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Find A Guide

Sarasota Bay

Sarasota County, Florida.

Sarasota Bay ends in Longboat Key, Florida.

53174539.61 miles (85576152.75 sq kilometers)

About The Sarasota Bay

About Sarasota Bay, FL

Designated as one of the 28 estuaries of national significance in the United States, Sarasota Bay is situated on the west coast of Florida. It is flanked by Charlotte Harbor and Tampa Bay and is separated by Longboat Key, Lido Key, Casey Key, and Siesta Key from the mainland and Gulf of Mexico. It is the deepest and biggest bay in the area and boasts clearer water compared to the smaller bays in its general vicinity in the south. 

Like many bodies of water in the southwest part of Florida, though, Sarasota Bay is plagued by the occurrence of red tide, a phenomenon caused by the periodic recurrence of the algae Karenia brevis in high concentration which releases toxic chemicals and affects the wildlife in the water body. It can cause irritation to any humans exposed to infected beaches as well. 

However, in recent years, through the efforts of the Sarasota Bay Estuary Program and the city, there has been much improvement in the overall health of Sarasota Bay, resulting in better water quality, restored habitats, and wider seagrass coverage. Because of these improvements now bring more fresh water via Whitaker Bayou, Bowlees Creek, and Hudson Bayou.

Sarasota Bay Fishing Description

All About Fishing in Sarasota Bay, FL

Sarasota Bay is rich in a wide variety of saltwater fish species, thanks to the estuary’s healthy and diverse habitats. It is primarily known for its seagrass beds, but its mangrove shorelines, passes, creeks, docks, and artificial reefs attract plenty of fish as well. Because it is a Florida waterbody, expect great year-round fishing here. However, expert anglers point to spring and fall as prime seasons for fishing. Summers bring plenty of bait for game fish, so it’s the perfect season for anglers who want to target bigger catch.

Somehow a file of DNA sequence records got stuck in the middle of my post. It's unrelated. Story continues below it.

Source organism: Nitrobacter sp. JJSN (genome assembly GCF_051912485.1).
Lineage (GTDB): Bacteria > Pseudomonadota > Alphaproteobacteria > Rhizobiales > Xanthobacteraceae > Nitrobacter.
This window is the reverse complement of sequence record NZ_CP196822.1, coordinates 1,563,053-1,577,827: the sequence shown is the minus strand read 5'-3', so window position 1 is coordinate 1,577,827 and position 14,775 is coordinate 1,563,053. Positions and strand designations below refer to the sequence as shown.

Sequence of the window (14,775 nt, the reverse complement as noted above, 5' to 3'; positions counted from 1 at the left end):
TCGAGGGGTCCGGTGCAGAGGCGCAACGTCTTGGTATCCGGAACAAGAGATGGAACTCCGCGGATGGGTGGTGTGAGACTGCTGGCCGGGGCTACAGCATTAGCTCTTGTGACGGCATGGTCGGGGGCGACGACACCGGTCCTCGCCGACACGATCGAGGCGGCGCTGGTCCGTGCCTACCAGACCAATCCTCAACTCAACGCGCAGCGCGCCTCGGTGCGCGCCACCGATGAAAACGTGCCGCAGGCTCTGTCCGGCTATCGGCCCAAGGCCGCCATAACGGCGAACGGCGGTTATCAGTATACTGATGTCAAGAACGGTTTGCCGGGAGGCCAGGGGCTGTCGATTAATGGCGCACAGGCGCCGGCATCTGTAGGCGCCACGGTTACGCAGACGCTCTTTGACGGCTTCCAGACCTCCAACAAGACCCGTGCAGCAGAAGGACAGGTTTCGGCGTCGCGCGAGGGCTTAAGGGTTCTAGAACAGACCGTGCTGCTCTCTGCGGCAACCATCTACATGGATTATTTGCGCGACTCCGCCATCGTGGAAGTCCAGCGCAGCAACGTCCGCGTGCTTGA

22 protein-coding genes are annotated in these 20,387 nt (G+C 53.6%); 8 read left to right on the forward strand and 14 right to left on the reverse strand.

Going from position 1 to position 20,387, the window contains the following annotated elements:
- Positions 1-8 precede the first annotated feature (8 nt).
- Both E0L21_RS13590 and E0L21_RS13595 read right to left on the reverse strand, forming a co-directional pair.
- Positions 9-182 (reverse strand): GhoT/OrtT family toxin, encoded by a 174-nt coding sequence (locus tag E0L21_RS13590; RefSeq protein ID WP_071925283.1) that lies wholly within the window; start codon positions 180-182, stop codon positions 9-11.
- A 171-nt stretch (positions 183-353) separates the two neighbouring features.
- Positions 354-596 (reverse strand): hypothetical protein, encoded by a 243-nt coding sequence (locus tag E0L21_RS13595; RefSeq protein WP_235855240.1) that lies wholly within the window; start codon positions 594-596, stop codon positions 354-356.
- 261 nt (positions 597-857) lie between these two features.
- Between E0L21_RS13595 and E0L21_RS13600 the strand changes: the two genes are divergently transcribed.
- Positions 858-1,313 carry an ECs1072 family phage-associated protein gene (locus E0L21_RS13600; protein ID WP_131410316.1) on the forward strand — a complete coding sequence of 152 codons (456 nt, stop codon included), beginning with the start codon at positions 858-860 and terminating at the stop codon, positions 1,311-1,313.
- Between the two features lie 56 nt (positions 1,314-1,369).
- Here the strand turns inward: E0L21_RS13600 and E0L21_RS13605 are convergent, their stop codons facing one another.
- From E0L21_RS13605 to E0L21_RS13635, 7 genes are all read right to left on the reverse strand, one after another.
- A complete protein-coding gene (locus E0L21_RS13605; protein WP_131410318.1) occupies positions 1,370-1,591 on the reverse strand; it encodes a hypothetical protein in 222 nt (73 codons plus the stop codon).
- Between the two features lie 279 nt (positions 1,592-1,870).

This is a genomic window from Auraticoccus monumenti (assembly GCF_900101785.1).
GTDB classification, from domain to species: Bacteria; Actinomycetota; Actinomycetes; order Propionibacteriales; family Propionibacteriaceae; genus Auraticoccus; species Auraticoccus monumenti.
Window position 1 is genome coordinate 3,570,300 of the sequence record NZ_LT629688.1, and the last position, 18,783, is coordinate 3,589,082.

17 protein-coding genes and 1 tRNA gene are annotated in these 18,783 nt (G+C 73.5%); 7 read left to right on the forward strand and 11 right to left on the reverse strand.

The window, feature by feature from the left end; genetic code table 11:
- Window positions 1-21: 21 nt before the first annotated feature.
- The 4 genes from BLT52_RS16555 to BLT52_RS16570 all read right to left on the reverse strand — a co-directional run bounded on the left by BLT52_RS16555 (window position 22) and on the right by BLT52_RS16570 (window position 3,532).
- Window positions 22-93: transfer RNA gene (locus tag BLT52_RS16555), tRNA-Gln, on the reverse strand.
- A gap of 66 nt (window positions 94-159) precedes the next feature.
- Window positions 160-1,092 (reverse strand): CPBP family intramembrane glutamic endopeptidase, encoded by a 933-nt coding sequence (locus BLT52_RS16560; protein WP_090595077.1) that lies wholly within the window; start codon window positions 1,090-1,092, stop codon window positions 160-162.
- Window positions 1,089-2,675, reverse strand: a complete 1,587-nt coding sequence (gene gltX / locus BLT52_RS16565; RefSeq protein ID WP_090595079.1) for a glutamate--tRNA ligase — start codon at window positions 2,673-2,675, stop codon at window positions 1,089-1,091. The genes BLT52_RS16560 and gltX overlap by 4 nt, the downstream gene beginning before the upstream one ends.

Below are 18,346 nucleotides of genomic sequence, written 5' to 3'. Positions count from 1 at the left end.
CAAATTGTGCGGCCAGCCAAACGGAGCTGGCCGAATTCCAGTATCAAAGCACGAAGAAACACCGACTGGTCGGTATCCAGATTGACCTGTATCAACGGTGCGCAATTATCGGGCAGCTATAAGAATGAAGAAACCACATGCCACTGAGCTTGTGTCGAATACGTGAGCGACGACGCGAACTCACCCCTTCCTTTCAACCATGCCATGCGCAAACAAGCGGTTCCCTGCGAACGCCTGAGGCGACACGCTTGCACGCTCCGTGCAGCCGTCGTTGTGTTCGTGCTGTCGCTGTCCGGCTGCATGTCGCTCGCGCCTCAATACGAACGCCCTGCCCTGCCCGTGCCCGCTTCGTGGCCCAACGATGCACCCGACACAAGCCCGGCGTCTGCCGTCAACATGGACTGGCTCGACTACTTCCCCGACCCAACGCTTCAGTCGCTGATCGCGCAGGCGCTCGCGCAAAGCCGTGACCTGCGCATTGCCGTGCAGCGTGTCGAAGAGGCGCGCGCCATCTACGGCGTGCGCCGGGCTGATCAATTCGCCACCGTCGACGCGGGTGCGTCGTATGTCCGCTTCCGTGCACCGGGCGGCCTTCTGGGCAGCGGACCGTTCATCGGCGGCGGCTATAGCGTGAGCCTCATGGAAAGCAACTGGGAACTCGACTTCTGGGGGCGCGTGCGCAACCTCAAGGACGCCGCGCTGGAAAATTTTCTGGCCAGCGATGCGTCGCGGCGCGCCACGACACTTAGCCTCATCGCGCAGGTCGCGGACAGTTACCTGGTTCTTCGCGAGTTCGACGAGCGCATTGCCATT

The most popular way to fish here is to jig while drift fishing the deep grass flats. These submerged flats are rich in bait such as shrimp, baitfish, and crabs, so naturally, they attract plenty of game fish species such as bluefish, Spanish mackerel, speckled trout, redfish, and ladyfish. Most of the time, artificial lures work better here than live bait, so it’s better to bring both to test the waters with. Moving around the water is key here to target an area that’s particularly active with fish. 

Bottom fishing with shrimp in passes such as Big Sarasota Pass and New Pass, particularly near artificial reefs and other structures, is another fruitful fishing technique to use in the area. There you can catch plenty of sheepshead, which gather up in schools during winter, as well as snapper, grouper, and flounder, and many other bottom fish.

If you want to truly test your mettle as an angler, try fly fishing for tarpon in Sarasota Bay using Black Death, Cockroach, or Puglisi baitfish patterns. Target those slow-moving schools of Tarpon right by the surface and work patiently so as not to trigger the fish species’ known aggressiveness. 

Sarasota Bay Seasonal & Other Description

Fishing Seasonality